It would explain why the crashes were so inconsistent (in terms of where they come in the sequence of messages sent – sometimes during connect, sometimes during the first subscription, other times during the second or third, etc.)

As a quick sniff test, I tried using my redir forwarder to throttle it, altering the max bandwidth limit in the redir options.

It still crashed.

When memory problems get really weird

With the dojo mobile version of the app, the weirdest symptom wasn’t even when it crashed. Sometimes, as data was received down the WebSocket, it caused Japanese (I think?) characters to be appended to the label on the buttons on the page.

The stack traces from the crashes seem to point to some sort of memory write error or overrun. This was just bizarre.

So I said there was no proper ending…

This has to be a bug in mobile Safari, right?

No other browser had any problems running the web app. And as I said, I’ve studied the trace extensively – I’m convinced that the custom WebSockets server implementation is behaving properly.

And I don’t know… those stack traces look like the result of a bug in the browser engine. Even if there was an error in what was being sent to the browser, at worst Safari should close the connection. I don’t think those stack-traces can be an appropriate response for a browser on receiving text (Note that WebSockets sends UTF-8 text at the moment, not binary data) no matter how erroneous the text might be.

We’ll see if raising the issue with Apple helps resolves the problem. In the meantime, it’s been an interesting issue to explore.

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13 Responses to “Fighting with WebSockets”

  1. MArc says:

    Hi there,

    i have exactly the same behavior in my Web-Application. When safari connects throught websockets to a (php-socket)server in my local network, it crashes always when sending much data.
    But the strangest is:

    iPad1 3g 16GB, iOs 4.3.1 (8G4): My code works fine, also with huge count of data. No crash.
    iPad2 16GB , iOs 4.3.3 (8J2): It crashes always …

    So i guess, I should downgrade to 4.3.1, but at the moment, i dont know how I can do this.

  2. dale says:

    Argh, it’s so frustrating. Best of luck with it!

  3. Hugo says:

    I ran into similar crash symptom (KERN_PROTECTION_FAILURE, & similar crash stack trace), with an app websockets as well.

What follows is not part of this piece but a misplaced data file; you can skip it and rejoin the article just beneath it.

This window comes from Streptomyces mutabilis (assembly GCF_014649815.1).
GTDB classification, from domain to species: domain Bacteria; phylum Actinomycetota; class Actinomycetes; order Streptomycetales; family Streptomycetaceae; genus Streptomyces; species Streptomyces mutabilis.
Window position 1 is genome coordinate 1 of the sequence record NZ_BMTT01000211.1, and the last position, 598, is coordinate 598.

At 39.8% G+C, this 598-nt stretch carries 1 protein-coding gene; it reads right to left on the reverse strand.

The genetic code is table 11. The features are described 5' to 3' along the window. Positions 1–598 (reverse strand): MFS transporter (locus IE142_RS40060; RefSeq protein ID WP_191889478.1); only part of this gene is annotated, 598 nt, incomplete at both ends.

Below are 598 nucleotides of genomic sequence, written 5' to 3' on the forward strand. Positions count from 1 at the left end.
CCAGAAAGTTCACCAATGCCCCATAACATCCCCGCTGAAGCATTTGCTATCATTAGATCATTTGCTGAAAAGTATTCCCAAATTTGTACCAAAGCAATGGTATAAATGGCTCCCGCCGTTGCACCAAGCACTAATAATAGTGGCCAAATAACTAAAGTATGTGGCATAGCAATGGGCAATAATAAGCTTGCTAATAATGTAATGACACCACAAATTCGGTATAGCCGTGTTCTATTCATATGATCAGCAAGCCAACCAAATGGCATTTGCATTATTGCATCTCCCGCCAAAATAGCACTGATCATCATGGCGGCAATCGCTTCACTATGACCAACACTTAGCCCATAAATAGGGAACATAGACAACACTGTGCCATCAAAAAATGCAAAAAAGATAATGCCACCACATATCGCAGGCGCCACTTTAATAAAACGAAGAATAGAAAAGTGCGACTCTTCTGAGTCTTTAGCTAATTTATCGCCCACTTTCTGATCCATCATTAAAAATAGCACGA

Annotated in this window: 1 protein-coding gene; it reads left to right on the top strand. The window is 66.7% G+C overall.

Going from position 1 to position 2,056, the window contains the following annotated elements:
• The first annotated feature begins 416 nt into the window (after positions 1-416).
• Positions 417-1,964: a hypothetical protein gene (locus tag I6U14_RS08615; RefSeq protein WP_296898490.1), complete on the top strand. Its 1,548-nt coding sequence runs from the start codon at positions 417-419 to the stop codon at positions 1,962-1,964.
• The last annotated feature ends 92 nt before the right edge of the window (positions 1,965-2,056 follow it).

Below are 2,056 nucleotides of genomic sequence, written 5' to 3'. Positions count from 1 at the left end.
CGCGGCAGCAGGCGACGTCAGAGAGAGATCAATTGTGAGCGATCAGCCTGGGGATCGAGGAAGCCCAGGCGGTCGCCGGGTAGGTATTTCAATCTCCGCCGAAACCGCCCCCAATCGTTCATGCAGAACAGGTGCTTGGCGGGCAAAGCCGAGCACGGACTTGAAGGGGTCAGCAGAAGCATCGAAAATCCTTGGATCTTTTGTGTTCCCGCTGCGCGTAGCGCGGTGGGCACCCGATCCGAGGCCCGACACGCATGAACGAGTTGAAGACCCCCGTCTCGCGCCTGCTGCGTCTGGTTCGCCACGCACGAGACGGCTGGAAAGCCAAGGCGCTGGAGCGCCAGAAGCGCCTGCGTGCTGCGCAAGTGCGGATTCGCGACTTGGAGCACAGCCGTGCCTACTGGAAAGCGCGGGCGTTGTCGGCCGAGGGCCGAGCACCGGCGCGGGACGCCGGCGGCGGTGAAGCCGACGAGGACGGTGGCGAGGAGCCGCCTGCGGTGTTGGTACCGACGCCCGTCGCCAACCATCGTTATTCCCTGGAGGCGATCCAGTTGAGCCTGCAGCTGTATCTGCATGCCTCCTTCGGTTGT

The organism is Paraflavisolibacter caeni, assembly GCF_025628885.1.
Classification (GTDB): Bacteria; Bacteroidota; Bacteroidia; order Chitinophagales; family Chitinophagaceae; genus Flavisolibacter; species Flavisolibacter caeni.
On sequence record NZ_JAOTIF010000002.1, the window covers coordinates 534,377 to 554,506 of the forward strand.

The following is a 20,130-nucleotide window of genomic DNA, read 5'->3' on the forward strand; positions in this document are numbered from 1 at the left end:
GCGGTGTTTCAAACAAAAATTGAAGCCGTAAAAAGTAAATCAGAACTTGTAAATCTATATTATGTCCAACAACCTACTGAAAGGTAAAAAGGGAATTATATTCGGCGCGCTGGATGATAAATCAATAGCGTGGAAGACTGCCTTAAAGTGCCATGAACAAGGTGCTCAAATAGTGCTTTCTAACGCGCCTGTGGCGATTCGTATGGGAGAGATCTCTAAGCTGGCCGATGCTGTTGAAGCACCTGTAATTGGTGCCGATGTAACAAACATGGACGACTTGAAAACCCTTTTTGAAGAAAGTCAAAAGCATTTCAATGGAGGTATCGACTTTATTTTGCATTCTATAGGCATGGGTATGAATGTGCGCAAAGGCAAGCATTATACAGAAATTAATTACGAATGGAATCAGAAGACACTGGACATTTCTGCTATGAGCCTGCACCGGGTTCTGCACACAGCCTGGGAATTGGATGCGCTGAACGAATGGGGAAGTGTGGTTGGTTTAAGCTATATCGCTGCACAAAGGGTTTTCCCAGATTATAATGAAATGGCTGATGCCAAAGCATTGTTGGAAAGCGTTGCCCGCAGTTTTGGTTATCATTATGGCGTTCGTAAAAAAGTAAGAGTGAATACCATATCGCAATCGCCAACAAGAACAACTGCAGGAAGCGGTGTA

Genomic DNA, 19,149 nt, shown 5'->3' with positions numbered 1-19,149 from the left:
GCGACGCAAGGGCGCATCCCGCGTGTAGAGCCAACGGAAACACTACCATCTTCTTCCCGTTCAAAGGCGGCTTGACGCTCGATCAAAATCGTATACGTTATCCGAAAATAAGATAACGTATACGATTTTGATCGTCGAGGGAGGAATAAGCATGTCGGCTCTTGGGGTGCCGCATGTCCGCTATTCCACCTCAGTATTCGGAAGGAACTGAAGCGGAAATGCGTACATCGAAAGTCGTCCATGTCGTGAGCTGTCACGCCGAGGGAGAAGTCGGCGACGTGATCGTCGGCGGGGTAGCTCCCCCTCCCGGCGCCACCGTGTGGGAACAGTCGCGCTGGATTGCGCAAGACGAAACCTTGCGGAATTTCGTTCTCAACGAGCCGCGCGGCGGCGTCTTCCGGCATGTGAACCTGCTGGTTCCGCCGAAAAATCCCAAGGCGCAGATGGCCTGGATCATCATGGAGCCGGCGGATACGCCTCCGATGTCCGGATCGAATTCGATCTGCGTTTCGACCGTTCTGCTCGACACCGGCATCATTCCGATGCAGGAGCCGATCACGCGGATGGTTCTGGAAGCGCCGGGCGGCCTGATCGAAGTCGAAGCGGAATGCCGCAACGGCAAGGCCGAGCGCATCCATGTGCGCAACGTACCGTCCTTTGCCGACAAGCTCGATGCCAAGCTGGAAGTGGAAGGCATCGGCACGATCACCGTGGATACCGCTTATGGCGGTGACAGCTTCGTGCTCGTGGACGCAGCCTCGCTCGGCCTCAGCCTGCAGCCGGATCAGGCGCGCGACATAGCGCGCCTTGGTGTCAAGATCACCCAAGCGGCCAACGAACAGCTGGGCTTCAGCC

In my case, this seems to be happening after the websocket is thrown into an odd state, e.g. websocket is connected > device goes to sleep for a period of time > device wakes up (at this point the websocket is disconnected according to the server logs, but the browser doesn’t know that it was disconnected – presumably because it was asleep when the disconnection took place)

    I can’t reproduce everytime, but this is the only scenario I found to cause the crash.

    Working with iOS 4.2.1 …which version of iOS are you using?

  4. dale says:

    That’s interesting. I didn’t do much testing across sleep states – as it was flakey enough without doing that!

    This was both on iOS 4.2 and 4.3

  5. Martin Kou says:

    I have exactly the same problem with Web Sockets and iOS 4.3.3. The worst thing is.. the problem seems to happen on my friend’s phone only, and not my phone. But the symptoms, and and the crash logs are exactly the same.

  6. elrood says:

    You’ld be please to know this *bug* is still present in iOS5.
    When playing with Websockets (node.js/ and the devices goes to sleep:
    1) WebSocket frame at XYZ is too long
    2) The browser is unaware it has been disconnected from the server.
    How sweet.

  7. noname says:

    I think this problem come from the web socket closing. when u turn off the iPhone or iPad, websocket closing handshake is not properly performed. In my case, I use pywebsocket. And I saved my request object. Through the saved request object I tried to send message from pywebsocket server to iPhone safari web browser. And then “WebSocket frame at xxx is too long” message is caused. after then connection closed. I think when the mobile devices turned off, server and safari browser don’t know connection closed, that make problem

  8. german guest says:

    Just found your post, after i had the same problem on my ipad 2 w/ ios 5.0.1.
    Thank you for saving me a little bit of trouble finding out the reason for this strange behavior. Hopefully there will be a way to solve this issue soon. Pls let us know then!

  9. Filipe says:

    Having the same problem here on iPad 1, IOS 5.0.1 – safari and UIWebKit

  10. Sam Richards says:

    Hi, I saw a comment on stack overflow that worked for me:

    They basically mentioned that if you have the proxy defined on wifi, it will crash.


  11. dale says:

    Sam – thanks for the link. That’s an interesting point… all of my testing on this was done over wifi. I wonder why that makes a difference?

  12. Vince says:

    This library works in FF, Safari, and iOS Safari, but not Chrome:

    This one is newer, and is working in Chrome/FF, but not Safari or iOS:

    I am currently working on merging them together.